AKA: tennis collar, polo collar
How to say it:
- unstarched, flat, protruding collar
- traditionally the collar is made from ribbed cotton
- placket with buttons at centre front
- worn flat, or upturned (popped) to provide sun protection
- when closed, the neckline is quite high
…of the style: The Lacoste or Polo collar was invented by Rene Lacoste who was a multiple grand-slam winning French tennis player in the early 20th century. At the time, tennis players wore long-sleeved, button-up shirts with stiff, upturned collars and ties. These shirts were hot and restrictive and the long sleeves that were worn rolled up often fell dow, so in 1926 Lacoste designed a loose, short-sleeved tennis shirt in a cotton knit fabric called jersey petit pique. The design had a soft, ribbed collar that was worn flat but could be ‘popped’ to provide the player with sun protection on the back of the neck – the Lacoste collar.
In 1927 Lacoste added the now iconic Crocodile logo and in 1933 teamed up with Andre Gillier (owner of the largest French knitwear manufacturer at the time) to begin mass production of the new tennis shirt. Once it hit the market the polo players of the world, who also played in restrictive shirts button-up shirts, discovered the new Lacoste tennis shirt and adopted it into their uniform and by the 1950s the ‘tennis shirt’ had become known as the ‘polo shirt’ – perhaps because of the higher status of Polo as a sport or maybe polo just made the style more visible in the public eye. Either way the style was picked up by Ralph Lauren in the 1970s, who included it in his original Polo line and the name stuck.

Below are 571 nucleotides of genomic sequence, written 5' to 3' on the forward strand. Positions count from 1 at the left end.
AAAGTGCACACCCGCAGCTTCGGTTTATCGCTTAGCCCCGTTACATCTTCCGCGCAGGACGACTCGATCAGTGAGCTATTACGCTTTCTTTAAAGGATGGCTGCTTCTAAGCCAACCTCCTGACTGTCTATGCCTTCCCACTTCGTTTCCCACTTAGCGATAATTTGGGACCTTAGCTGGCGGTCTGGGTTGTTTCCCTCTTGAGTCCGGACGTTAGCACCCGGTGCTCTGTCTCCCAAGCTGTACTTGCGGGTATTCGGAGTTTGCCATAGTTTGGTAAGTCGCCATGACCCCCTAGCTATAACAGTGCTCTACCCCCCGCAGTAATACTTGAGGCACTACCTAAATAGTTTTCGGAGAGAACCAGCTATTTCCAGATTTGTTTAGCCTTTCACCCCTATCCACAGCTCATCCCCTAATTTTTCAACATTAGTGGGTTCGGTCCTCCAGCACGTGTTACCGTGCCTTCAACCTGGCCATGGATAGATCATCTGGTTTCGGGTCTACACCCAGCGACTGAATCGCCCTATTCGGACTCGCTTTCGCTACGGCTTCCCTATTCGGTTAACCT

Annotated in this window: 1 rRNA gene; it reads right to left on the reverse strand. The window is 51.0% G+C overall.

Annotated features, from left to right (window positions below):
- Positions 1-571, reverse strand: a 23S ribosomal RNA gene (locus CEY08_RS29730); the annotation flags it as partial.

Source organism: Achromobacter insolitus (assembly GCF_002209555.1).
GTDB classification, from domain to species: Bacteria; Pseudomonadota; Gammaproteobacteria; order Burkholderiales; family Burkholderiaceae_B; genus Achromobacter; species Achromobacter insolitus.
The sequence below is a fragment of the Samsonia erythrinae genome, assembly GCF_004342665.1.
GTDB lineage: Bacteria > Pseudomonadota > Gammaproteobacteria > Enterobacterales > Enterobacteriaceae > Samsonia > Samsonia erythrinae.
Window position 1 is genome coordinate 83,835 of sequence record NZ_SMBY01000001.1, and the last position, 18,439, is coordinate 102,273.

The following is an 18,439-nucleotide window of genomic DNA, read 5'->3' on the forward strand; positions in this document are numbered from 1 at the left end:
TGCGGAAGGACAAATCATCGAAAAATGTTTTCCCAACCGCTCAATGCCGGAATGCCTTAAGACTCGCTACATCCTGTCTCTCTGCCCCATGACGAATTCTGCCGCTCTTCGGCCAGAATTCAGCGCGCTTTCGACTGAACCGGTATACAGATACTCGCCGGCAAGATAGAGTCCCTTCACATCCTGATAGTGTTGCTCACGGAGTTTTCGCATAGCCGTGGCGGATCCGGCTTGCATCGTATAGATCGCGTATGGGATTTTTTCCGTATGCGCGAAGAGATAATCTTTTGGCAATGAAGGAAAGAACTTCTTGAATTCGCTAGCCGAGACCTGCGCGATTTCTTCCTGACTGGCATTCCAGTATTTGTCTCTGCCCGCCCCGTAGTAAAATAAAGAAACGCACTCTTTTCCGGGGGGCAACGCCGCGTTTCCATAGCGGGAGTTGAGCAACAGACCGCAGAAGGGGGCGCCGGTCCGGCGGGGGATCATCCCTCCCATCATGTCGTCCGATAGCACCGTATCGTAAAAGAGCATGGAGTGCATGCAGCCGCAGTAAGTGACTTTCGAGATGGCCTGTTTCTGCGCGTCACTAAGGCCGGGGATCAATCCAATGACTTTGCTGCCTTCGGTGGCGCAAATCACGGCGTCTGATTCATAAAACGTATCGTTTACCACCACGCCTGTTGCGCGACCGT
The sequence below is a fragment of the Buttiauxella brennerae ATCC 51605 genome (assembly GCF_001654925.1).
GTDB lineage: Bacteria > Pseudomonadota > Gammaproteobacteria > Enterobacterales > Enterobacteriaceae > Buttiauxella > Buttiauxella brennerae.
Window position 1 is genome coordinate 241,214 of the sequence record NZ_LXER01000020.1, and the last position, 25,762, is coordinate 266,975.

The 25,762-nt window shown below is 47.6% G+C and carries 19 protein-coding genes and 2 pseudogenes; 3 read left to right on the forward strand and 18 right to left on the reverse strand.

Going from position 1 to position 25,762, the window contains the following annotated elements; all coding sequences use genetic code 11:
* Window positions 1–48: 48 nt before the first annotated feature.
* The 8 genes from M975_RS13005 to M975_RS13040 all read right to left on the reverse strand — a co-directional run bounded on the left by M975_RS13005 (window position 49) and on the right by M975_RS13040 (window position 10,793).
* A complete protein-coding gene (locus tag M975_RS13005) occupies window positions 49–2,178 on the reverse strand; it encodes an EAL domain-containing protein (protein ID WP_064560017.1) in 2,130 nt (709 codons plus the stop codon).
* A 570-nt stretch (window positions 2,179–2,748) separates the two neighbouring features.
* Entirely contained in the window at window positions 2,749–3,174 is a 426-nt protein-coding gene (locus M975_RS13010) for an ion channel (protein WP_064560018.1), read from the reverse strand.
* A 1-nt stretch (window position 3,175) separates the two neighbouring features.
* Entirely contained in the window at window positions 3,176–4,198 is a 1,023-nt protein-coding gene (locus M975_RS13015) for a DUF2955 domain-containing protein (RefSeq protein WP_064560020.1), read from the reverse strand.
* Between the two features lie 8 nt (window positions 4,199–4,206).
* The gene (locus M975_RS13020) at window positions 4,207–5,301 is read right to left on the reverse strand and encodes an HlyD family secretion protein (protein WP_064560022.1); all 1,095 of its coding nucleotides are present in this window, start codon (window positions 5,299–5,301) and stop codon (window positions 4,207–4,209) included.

Nowadays almost every brand from Chanel to Target produces a version of the tennis/polo shirt. But while the fabrics and brands vary, the style has stayed the same.
…of the name: The collar is called the Lacoste collar after its inventor, Rene Lacoste.
- the use of the crocodile logo on the outside of the original Lacoste tennis shirts in 1933 was the first time a brand was displayed on the outside of a garment.
- the crocodile logo was used by Lacoste as it was a nickname given to him by the American press. The story goes that in 1923 the captain of the French Davis Cup Team promised Lacoste a crocodile-skin suitcase if he won his match. The press heard the story and his was nicknamed ‘the crocodile’. The name stuck.
- the now famously preppy ‘popped collar’ originated on the tennis courts with Lacoste and his fellow players who upturned their collars to protect the backs of their necks from the sun. It was an anti-sunburn manoeuver, and had nothing to do with being cool.
21st Century Lacoste Collars
Lacoste collars can be seen everywhere – from the golf course to the local hardware store. It is a smart, comfortable and versatile style that anyone can wear and as such, almost every brand at every price point produces a ‘polo shirt’, or ‘polo dress’, almost every Spring/Summer season.
Ralph Lauren Blue Label, Tory Burch